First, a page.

American Foundation for Equal Rights

Marriage News Blog

46th Anniversary of Loving

They dared to love each other when the law said it was illegal.

In 1958, Mildred Jeter, a woman of African-American and Native-American decent, married Richard Loving, a white man. They were thrown in prison.

Believing that the United States Constitution guaranteed them the fundamental freedom to marry, they filed a lawsuit. That watershed case, Loving v. Virginia, was decided by the Supreme Court 46 years ago today.  The unanimous Court said:

“Marriage is one of the “basic civil rights of man,” fundamental to our very existence and survival. … Under our Constitution, the freedom to marry, or not marry, a person of another race resides with the individual and cannot be infringed by the State.”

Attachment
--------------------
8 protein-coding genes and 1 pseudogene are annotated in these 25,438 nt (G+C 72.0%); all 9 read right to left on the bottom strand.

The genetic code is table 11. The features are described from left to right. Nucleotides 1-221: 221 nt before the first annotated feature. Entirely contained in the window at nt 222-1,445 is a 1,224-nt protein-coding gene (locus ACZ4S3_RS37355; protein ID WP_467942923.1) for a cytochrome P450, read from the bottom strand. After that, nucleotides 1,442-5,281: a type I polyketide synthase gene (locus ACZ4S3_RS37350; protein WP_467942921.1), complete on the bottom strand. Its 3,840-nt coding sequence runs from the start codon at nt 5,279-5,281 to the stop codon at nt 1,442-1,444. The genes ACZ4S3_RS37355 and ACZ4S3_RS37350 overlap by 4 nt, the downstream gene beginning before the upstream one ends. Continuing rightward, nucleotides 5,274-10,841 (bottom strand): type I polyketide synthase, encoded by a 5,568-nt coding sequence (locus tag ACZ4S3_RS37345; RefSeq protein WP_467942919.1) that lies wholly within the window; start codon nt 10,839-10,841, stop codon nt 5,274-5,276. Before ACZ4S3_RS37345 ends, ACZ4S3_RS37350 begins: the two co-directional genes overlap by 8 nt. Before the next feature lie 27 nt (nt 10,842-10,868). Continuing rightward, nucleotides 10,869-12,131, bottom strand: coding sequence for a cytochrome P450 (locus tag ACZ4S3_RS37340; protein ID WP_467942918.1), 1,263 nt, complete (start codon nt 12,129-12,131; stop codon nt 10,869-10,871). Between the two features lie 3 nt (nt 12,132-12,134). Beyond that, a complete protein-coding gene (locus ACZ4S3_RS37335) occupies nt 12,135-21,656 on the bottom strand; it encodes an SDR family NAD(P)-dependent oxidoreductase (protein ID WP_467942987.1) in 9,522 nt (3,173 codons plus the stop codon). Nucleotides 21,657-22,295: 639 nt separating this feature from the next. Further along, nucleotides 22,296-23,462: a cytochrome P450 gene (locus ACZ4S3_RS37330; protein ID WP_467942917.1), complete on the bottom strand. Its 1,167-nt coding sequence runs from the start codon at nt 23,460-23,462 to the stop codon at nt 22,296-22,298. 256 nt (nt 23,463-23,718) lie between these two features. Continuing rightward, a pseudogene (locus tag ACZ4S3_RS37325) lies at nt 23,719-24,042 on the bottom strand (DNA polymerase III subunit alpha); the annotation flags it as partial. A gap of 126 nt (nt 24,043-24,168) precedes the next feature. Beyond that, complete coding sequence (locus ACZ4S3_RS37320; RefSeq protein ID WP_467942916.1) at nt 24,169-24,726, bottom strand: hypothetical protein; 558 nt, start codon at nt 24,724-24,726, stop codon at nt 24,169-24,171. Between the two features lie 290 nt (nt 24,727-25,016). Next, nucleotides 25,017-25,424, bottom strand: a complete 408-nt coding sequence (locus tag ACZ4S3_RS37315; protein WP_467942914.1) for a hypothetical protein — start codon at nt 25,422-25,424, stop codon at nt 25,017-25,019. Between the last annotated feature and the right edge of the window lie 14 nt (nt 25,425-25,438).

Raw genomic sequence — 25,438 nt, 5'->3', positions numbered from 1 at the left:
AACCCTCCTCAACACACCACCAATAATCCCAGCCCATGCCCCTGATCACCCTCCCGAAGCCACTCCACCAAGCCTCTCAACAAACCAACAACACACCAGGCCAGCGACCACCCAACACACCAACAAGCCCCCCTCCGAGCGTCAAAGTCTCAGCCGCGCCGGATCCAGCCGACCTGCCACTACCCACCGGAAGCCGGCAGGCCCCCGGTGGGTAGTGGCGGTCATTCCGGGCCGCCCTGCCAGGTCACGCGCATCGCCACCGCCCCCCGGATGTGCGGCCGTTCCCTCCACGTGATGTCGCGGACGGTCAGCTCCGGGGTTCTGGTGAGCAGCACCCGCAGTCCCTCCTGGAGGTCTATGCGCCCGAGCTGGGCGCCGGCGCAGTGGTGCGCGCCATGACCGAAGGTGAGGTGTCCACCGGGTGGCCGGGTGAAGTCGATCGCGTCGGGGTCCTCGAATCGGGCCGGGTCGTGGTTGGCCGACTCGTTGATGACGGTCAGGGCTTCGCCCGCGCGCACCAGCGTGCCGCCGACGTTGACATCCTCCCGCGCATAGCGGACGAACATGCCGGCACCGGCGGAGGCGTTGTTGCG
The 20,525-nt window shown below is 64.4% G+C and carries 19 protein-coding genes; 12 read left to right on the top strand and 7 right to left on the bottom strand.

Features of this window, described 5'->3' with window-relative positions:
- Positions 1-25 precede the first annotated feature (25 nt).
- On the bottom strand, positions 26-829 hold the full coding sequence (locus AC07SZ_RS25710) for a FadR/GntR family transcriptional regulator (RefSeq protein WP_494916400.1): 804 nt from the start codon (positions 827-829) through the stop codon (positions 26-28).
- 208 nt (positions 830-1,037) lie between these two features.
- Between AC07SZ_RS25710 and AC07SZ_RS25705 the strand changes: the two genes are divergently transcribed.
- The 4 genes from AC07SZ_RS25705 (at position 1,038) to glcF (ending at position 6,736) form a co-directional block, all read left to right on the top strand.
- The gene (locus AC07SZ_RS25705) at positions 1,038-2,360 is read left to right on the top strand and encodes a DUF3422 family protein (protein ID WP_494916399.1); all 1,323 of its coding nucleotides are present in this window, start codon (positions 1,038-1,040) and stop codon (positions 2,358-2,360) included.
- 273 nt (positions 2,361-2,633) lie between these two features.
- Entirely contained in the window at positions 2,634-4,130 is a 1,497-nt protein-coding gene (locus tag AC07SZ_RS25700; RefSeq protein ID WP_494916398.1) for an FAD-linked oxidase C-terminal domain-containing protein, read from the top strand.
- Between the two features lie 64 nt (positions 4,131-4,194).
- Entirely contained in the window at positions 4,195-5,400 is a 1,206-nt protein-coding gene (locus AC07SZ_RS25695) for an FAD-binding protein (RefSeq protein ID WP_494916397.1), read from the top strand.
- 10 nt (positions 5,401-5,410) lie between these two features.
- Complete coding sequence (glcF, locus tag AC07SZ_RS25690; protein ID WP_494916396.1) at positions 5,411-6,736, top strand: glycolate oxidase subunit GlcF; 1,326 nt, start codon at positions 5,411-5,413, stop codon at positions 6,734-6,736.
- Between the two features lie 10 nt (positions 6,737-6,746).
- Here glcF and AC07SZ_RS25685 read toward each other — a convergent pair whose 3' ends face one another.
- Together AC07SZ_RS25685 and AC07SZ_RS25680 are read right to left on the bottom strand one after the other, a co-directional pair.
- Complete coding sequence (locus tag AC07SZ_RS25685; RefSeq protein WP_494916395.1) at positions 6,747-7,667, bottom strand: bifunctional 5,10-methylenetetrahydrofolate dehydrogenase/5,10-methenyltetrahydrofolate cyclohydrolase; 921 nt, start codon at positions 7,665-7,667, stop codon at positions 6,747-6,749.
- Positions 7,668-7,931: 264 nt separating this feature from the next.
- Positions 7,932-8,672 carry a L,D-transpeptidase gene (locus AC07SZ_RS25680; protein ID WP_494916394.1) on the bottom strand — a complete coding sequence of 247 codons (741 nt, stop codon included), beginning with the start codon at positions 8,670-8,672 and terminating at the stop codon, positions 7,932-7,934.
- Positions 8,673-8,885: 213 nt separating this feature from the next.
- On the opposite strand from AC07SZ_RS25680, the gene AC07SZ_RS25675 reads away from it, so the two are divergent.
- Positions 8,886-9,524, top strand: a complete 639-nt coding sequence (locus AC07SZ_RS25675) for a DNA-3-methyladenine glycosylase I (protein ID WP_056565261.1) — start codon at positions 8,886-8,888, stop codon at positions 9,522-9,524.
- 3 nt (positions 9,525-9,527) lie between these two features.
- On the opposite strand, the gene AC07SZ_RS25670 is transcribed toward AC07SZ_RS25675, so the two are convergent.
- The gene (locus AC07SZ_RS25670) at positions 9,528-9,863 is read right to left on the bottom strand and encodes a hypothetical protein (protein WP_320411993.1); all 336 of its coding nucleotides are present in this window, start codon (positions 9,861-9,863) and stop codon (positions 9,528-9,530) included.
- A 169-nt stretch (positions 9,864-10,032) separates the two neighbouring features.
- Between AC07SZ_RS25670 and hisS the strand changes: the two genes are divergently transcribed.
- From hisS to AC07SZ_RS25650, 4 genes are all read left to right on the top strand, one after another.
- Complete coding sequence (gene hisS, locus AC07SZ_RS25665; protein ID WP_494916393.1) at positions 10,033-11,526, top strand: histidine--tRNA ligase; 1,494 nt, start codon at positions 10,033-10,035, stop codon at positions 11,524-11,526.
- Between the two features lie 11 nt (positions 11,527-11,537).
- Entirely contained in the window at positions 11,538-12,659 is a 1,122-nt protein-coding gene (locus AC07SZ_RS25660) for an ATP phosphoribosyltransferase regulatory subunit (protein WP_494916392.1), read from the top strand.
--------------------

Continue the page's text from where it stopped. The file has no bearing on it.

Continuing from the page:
Before she died, Mildred Loving wrote a heart-felt letter about how their historic case plays an important role today—in securing marriage for gay and lesbian couples:

“… I am proud that Richard’s and my name is on a court case that can help reinforce the love, the commitment, the fairness, and the family that so many people, black or white, young or old, gay or straight seek in life. I support the freedom to marry for all. That’s what Loving [v. Virginia], and loving [each other], are all about.”

The Loving decision is indeed one of 14 key precedents in AFER’s case against Prop. 8.

At the time, 20% of Americans believed it was okay to marry someone from a different race. Far different from the over 30 polls that have shown majority support for marriage equality.

Previously, AFER attorneys Ted Olson and David Boies recorded a short video to mark the case’s importance on AFER’s federal challenge to Prop. 8 (above).

The Loving’s quest for equality was also told in the moving documentary The Loving Story.